In 1587 a basilisk killed three persons in Warsaw (Poland). Playing hide-and-seek two children, a boy and a girl, both five years old, intended to hide in an old cellar, which had been abandoned for 30 years. When they reached the lowest step they suddenly fell dead on the floor. They were not found before the evening, when their mothers missed them. A servant was sent out in search. She really found them, but when she went down into the cellar to waken the apparently sleeping children she was herself struck by death. However, an old woman had noticed her entering the abandoned building. She found them all three lying on the ground. All her shouting remained unanswered. Neighbours came and recovered the corpses with long clasps. The bodies were swollen, and so were their lips and tongues. Their skin had turned to yellow. From these signs some learned persons guessed, that a serpent or rather a basilisk had caused their deaths.
A poor sinner was found who had been sentenced to death. He was clad in leather clothes draped with mirrors. His eyes were protected by strong glasses. With a candle in one hand and pincers in the other he went down the vault. There after half an hour search he found a strange creature of the size of a cock sitting in a crevasse of the wall. It was at once killed when it saw its own image reflected by the mirrors. The man took it with the pincers and brought it up to bright daylight. It was identified as a basilisk with the head of an Indian cock but the eyes of a toad. Its body and wings were colored with yellow, blue, red, and green specks. The long, yellow feet were that of a rooster, but its curved tail resembled that of a snake.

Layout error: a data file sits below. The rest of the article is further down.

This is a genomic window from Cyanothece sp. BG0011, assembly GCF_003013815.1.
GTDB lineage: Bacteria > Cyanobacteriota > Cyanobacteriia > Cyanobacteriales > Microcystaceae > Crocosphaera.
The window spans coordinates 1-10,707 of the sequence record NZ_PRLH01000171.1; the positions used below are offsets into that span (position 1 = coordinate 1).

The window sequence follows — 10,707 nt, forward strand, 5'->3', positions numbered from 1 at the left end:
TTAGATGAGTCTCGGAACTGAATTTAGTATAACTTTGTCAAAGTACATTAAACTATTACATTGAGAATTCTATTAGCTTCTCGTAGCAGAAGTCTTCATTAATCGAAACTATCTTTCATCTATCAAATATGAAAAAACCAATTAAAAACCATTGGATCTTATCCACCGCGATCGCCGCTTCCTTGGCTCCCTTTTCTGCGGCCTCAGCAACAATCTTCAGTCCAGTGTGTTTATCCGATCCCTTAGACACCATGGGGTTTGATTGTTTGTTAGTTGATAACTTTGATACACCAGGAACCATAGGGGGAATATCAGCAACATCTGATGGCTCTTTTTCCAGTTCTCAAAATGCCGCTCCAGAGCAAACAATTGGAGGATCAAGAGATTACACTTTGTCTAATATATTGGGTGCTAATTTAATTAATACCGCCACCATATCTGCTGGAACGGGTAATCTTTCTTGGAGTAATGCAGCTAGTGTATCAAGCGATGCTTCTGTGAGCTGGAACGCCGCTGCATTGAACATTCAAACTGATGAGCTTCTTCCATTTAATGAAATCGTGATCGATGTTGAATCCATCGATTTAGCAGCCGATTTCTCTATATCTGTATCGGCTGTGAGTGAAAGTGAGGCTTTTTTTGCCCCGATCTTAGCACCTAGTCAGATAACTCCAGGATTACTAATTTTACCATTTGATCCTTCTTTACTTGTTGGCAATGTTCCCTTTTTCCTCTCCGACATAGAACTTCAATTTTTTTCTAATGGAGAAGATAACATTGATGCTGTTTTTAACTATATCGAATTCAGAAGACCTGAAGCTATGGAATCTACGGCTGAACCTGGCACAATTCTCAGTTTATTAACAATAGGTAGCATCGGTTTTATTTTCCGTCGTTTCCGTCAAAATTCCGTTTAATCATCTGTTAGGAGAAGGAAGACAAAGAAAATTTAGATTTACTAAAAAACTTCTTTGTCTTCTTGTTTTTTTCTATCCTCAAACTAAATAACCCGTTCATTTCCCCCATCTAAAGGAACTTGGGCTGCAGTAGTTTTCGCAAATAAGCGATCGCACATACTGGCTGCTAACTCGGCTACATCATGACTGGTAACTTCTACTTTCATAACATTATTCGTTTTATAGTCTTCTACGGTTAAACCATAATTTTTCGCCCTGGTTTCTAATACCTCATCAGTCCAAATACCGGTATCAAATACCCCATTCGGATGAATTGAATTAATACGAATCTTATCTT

An Italian nobleman was killed by a basilisk when he went hunting. For a long time his dog had barked at a heap of stones when his master tried to find out what embarrassed his dog. He found a winged serpent. When he tried to slay her, the serpent spread the wings and blew poisonous breath into his face. At once he fell to the ground and lived just long enough to tell his companions what he had seen.